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Title: Fantastical journeys : an investigation of magical realist travel fiction, including 'Eithe's Way', a magical realist novel, and 'Fantastical Journeys: a fusion form', a critical thesis
Author: Waller, Rhian
Awarding Body: Prifysgol Bangor University
Current Institution: Bangor University
Date of Award: 2013
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Magical realism is a mode of literature that does not fit easily in anyone genre. In contrast, travel fiction has existed for so long that it has evolved into a straggling, cross-genre narrative form. Nevertheless, when coupled together, magical realist and travel fiction narratives share in common a number of features that allow the resulting text to traverse, create and challenge notions of space, territory and borders. I theorise that a number of key authors have already harnessed these features to criticise and deconstruct dominant hegemonic ideologies, including those of class, gender inequality and racial constructs. This thesis is an examination and discussion of how the two forms intertwine and complement each other, and how the features and characteristics encountered in one fonn augment and inform the other. I also posit clear examples of the phenomenon of intermingling in established texts. This thesis includes an in-depth discussion of key magical realist travel texts and the production of a new novel. The critical essay stretches to 27,000 words. The novel, a 71,000 word work, is written with these concerns as a central feature. It incorporates travel fiction and magical realist gemes in an attempt to update and re-deploy the form in a contemporary setting. The process of creating both texts necessitated a great deal of background reading from plimary and critical sources. My analysis of source texts and critical texts led to the conclusion that my initial theory was correct. Select examples of travel and magical realist literature employ narrative features to reinforce challenges to the established status-quo. However, the thesis further argues the two forms are interrelated in other ways, containing contradictory elements, a preoccupation with place and identity and the deconstruction and re-creation of myth. These features are also examined and discussed. Analytical reading and the writing of a related novel indicate that the use of magical realism and travel fiction results in a dynamic and effective challenge to the construction of oppressive societal norms.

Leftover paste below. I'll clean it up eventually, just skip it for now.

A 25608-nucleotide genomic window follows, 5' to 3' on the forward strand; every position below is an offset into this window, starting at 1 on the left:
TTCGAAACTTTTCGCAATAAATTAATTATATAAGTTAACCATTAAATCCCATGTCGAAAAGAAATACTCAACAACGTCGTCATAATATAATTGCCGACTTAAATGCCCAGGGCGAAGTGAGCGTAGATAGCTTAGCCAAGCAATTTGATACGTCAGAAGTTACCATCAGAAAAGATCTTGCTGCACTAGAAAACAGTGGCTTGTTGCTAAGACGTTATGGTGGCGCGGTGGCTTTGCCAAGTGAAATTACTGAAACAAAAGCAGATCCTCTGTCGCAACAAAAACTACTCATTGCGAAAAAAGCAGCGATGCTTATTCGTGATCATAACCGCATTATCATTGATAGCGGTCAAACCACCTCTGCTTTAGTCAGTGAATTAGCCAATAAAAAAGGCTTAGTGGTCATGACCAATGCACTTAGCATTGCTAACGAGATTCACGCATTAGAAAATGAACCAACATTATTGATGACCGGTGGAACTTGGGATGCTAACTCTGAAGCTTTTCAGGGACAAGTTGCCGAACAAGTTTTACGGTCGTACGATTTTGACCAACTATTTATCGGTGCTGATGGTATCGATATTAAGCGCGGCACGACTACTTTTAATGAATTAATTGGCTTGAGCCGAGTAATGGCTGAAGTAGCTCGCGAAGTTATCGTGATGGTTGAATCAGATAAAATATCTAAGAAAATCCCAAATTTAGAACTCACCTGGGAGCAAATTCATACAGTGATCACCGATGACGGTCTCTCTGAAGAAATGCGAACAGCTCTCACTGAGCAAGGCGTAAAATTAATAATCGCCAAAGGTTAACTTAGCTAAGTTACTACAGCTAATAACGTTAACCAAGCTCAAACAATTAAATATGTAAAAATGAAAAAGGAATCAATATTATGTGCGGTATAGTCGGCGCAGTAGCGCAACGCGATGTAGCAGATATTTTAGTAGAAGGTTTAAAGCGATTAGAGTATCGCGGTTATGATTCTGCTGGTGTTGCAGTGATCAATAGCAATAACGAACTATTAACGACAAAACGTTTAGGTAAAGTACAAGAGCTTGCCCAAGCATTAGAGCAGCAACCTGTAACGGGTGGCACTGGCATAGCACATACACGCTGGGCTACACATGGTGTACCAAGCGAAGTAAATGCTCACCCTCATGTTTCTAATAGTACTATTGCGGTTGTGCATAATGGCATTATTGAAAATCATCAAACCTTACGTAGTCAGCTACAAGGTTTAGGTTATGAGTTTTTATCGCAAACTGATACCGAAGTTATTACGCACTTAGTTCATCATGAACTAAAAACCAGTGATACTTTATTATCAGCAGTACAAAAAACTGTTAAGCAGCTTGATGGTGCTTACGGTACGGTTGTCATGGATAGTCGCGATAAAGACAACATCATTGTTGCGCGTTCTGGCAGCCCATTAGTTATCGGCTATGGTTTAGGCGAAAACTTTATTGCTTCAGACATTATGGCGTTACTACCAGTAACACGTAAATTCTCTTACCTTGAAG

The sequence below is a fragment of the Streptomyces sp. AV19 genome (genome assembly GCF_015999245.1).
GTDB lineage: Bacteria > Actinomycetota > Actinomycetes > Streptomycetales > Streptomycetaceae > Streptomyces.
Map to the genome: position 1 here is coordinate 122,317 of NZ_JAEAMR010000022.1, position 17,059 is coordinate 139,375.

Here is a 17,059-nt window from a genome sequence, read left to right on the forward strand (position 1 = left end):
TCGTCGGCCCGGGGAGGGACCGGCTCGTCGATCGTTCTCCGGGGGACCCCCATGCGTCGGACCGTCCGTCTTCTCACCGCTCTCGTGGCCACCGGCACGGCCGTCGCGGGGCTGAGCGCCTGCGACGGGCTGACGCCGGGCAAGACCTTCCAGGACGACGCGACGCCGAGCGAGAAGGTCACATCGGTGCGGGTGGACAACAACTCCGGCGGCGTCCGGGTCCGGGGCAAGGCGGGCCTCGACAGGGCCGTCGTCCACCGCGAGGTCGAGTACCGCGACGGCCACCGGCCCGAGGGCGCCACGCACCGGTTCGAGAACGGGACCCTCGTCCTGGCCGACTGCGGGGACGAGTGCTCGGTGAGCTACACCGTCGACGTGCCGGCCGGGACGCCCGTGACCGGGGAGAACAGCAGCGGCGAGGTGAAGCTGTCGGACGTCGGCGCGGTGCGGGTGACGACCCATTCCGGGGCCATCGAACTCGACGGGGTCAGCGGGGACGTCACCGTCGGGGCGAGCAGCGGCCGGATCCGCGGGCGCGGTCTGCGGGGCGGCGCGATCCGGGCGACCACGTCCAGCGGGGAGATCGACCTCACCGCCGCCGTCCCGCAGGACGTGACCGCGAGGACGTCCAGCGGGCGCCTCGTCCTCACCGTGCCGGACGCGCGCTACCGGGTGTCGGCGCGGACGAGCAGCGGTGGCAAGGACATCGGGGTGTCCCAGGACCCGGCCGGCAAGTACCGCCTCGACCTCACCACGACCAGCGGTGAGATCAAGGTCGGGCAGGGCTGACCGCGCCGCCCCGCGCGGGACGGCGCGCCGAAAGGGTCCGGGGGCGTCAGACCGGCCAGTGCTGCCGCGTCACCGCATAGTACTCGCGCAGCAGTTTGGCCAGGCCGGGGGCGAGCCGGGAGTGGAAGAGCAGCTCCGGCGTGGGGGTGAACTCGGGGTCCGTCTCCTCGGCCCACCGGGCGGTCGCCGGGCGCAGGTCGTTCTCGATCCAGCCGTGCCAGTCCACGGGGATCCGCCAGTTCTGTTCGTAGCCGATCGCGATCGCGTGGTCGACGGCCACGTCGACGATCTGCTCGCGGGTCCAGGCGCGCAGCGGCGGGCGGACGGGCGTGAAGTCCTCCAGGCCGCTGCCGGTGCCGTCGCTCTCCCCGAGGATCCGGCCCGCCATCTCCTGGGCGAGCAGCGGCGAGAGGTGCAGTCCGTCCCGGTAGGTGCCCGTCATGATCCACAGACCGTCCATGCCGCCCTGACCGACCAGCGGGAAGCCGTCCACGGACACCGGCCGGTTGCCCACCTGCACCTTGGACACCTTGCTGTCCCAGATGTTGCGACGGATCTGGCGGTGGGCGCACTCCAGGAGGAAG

Supervisor: Not available Sponsor: Not available
Qualification Name: Thesis (Ph.D.) Qualification Level: Doctoral
EThOS ID:  DOI: Not available